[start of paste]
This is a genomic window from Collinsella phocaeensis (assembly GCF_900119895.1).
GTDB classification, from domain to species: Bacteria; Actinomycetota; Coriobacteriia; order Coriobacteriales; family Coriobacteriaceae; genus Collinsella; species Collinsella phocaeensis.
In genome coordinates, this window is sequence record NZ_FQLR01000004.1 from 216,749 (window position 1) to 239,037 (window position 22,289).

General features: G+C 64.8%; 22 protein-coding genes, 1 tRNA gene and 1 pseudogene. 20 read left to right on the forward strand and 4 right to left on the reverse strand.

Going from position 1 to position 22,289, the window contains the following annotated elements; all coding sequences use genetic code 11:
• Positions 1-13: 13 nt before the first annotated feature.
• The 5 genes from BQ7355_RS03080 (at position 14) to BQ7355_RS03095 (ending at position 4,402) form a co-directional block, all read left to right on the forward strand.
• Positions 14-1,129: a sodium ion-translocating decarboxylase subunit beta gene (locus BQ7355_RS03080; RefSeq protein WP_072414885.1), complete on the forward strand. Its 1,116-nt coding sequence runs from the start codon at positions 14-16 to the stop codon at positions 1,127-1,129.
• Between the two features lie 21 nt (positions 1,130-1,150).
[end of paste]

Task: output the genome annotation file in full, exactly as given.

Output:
This is a genomic window from Collinsella phocaeensis (assembly GCF_900119895.1).
GTDB classification, from domain to species: Bacteria; Actinomycetota; Coriobacteriia; order Coriobacteriales; family Coriobacteriaceae; genus Collinsella; species Collinsella phocaeensis.
In genome coordinates, this window is sequence record NZ_FQLR01000004.1 from 216,749 (window position 1) to 239,037 (window position 22,289).

General features: G+C 64.8%; 22 protein-coding genes, 1 tRNA gene and 1 pseudogene. 20 read left to right on the forward strand and 4 right to left on the reverse strand.

Going from position 1 to position 22,289, the window contains the following annotated elements; all coding sequences use genetic code 11:
• Positions 1-13: 13 nt before the first annotated feature.
• The 5 genes from BQ7355_RS03080 (at position 14) to BQ7355_RS03095 (ending at position 4,402) form a co-directional block, all read left to right on the forward strand.
• Positions 14-1,129: a sodium ion-translocating decarboxylase subunit beta gene (locus BQ7355_RS03080; RefSeq protein WP_072414885.1), complete on the forward strand. Its 1,116-nt coding sequence runs from the start codon at positions 14-16 to the stop codon at positions 1,127-1,129.
• Between the two features lie 21 nt (positions 1,130-1,150).